||A unit of volume equal to 42 U.S. gallons.
||A facility which has no refining capability but is either capable of producing finished
motor gasoline through mechanical blending or blends oxygenates with motor gasoline.
||Finished motor gasoline not included in the oxygenated or reformulated gasoline categories.
Excludes reformulated gasoline blendstock for oxygenate blending (RBOB)
as well as other blendstock.
|Conventional Gasoline, Ed 55 and Lower
||Finished conventional motor gasoline blended with a maximum of 55 volume percent denatured fuel ethanol.
|Conventional Gasoline, Greater than Ed 55
||Finished conventional motor gasoline blended with denatured fuel ethanol where the volume percent of denatured fuel ethanol exceeds 55%.
|Finished Motor Gasoline
||A complex mixture of relatively volatile hydrocarbons with or without small quantities of
additives, blended to form a fuel suitable for use in spark-ignition engines. Motor gasoline,
as defined in ASTM Specification D 4814 or Federal Specification VV-G-1690C, is characterized
as having a boiling range of 122 to 158 degrees Fahrenheit at the 10 percent recovery point to
365 to 374 degrees Fahrenheit at the 90 percent recovery point. Motor Gasoline includes
conventional gasoline; all types of oxygenated gasoline, including gasohol; and
reformulated gasoline, but excludes aviation gasoline. Note: Volumetric data on blending
components, such as oxygenates, are not counted in data on finished motor gasoline until
the blending components are blended into the gasoline.
||An anhydrous alcohol (ethanol with less than 1% water) intended for gasoline blending as described in the
|Motor Gasoline Blending
||Mechanical mixing of motor gasoline blending components, and oxygenates when required, to
produce finished motor gasoline. Finished motor gasoline may be further mixed with other
motor gasoline blending components or oxygenates, resulting in increased volumes of
finished motor gasoline and/or changes in the formulation of finished motor gasoline
(e.g., conventional motor gasoline mixed with MTBE to produce oxygenated motor gasoline).
|Petroleum Administration for Defense (PAD) Districts
||Geographic aggregations of the 50 States and the District of Columbia into five districts
by the Petroleum Administration for Defense in 1950. These districts were originally defined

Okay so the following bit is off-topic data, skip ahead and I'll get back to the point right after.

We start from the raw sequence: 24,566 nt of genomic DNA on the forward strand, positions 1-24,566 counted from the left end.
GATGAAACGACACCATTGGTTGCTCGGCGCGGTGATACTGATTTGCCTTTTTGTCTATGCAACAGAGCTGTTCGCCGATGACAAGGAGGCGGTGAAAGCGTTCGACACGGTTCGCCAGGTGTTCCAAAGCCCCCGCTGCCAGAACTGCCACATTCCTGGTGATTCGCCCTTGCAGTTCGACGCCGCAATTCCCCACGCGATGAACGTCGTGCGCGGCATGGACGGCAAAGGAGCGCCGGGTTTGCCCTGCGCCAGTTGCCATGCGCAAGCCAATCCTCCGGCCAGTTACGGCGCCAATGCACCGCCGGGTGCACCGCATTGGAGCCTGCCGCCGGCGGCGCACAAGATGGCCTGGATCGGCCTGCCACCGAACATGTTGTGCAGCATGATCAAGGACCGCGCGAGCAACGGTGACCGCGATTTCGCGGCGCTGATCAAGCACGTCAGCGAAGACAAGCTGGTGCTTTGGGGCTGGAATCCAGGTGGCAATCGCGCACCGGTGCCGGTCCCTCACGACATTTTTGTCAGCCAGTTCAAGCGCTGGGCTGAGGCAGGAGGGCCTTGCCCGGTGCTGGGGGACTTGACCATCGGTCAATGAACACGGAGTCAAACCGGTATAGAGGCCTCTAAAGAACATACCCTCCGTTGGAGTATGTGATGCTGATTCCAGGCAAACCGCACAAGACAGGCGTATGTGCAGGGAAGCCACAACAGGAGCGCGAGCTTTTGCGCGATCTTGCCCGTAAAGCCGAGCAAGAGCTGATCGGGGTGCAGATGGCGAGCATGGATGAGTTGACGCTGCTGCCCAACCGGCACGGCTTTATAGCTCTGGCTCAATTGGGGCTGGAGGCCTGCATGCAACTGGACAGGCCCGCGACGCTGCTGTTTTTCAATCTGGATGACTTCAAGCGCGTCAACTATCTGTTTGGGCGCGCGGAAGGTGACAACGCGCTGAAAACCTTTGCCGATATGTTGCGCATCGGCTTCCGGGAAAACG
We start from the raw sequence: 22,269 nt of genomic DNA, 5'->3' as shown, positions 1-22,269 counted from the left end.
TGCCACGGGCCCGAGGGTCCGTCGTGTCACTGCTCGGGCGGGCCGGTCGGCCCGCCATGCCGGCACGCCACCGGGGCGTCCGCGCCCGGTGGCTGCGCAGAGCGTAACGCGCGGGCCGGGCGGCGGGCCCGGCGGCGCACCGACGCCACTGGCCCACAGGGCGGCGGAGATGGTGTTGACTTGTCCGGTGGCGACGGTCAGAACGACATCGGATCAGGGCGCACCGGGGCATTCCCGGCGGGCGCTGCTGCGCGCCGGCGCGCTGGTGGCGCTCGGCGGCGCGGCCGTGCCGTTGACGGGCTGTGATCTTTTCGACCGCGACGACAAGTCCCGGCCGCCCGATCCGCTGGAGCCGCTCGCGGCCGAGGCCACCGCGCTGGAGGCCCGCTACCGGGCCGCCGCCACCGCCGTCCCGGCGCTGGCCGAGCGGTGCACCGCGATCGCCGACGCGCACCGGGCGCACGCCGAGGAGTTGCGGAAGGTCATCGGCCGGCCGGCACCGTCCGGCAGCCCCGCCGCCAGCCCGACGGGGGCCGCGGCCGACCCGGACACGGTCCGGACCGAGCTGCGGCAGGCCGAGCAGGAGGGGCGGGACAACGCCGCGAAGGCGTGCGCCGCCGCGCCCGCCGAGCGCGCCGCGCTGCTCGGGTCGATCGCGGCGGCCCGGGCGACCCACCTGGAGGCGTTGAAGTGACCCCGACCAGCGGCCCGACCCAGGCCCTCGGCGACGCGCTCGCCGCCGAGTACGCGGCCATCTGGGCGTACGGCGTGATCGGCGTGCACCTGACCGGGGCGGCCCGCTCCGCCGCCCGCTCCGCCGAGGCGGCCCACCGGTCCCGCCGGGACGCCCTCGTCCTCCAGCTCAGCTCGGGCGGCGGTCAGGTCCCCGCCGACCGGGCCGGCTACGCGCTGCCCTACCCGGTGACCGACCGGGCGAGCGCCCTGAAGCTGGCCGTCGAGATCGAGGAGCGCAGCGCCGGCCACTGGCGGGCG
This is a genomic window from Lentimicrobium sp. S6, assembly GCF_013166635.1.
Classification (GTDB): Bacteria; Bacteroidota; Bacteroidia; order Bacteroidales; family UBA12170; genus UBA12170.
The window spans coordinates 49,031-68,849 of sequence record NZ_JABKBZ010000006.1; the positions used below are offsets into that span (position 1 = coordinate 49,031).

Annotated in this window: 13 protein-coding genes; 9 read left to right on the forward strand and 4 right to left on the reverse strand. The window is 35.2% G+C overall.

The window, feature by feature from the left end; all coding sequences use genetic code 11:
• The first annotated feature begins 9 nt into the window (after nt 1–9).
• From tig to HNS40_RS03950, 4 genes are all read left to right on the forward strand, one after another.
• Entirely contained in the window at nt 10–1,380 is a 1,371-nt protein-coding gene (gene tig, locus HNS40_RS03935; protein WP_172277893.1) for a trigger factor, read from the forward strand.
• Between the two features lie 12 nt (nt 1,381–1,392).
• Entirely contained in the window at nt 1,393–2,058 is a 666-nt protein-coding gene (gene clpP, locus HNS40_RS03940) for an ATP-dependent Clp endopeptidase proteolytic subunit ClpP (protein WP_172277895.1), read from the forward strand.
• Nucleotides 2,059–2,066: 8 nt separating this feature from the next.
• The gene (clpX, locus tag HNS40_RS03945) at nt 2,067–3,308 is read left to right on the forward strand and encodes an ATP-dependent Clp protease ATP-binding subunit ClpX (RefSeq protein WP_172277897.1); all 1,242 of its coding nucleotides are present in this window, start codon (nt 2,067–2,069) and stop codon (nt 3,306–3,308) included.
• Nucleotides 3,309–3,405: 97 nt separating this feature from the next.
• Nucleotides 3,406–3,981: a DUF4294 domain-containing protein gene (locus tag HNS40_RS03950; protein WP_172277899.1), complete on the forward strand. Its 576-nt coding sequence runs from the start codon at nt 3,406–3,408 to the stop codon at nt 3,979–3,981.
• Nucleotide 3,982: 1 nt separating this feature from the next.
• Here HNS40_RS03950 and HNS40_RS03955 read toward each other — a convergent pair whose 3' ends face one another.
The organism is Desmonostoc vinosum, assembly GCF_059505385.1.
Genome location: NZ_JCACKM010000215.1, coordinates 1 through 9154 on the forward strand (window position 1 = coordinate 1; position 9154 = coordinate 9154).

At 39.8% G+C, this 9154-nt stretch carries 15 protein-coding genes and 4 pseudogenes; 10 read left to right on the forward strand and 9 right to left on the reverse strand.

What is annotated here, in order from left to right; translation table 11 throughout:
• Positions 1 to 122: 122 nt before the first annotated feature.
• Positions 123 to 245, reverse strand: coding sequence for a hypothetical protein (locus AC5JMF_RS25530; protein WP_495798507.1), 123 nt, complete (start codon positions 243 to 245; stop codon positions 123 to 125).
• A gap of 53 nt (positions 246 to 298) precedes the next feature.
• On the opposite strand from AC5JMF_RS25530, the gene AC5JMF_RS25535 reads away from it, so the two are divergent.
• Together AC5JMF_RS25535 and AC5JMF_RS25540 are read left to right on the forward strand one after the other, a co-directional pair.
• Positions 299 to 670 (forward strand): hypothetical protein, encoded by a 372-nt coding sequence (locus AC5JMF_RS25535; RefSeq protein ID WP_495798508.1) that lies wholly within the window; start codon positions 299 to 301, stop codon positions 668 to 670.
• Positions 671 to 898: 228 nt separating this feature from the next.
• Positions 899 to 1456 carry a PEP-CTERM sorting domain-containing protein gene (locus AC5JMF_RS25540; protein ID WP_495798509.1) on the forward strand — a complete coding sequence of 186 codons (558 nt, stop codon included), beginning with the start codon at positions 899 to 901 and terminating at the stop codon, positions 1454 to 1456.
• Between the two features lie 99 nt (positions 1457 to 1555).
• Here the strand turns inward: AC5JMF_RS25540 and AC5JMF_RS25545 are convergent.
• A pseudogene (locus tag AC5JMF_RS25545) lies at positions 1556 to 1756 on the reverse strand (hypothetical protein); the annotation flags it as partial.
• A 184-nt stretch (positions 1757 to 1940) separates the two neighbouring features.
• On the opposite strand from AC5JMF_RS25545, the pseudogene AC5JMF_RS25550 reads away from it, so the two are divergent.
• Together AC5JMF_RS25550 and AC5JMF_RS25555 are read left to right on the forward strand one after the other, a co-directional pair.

during World War II for purposes of administering oil allocation.
Description and maps of PAD Districts and Refining Districts.
||Petroleum products are obtained from the processing of crude oil (including lease condensate),
natural gas, and other hydrocarbon compounds. Petroleum products include unfinished oils,
liquefied petroleum gases, pentanes plus, aviation gasoline, motor gasoline, naphtha-type jet
fuel, kerosene-type jet fuel, kerosene, distillate fuel oil, residual fuel oil, petrochemical
feedstocks, special naphthas, lubricants, waxes, petroleum coke, asphalt, road oil, still gas,
and miscellaneous products.
||"Reformulated Gasoline Blendstock for Oxygenate Blending" is motor gasoline blending components
intended for blending with oxygenates to produce finished reformulated gasoline.
|Refinery and Blender Production
||Petroleum products produced at a refinery or blending plant. Published production of these
products equals refinery production minus refinery input. Negative production will occur
when the amount of a product produced during the month is less than the amount of that same
product that is reprocessed (input) or reclassified to become another product during the same
month. Refinery production of unfinished oils, and motor and aviation gasoline blending
components appear on a net basis under refinery input.
||Finished motor gasoline formulated for use in motor vehicles, the composition and properties
of which meet the requirements of the reformulated gasoline regulations promulgated by the
U.S. Environmental Protection Agency under Section 211(k) of the Clean Air Act.
This category includes oxygenated fuels program reformulated gasoline (OPRG) but excludes
reformulated gasoline blendstock for oxygenate blending (RBOB).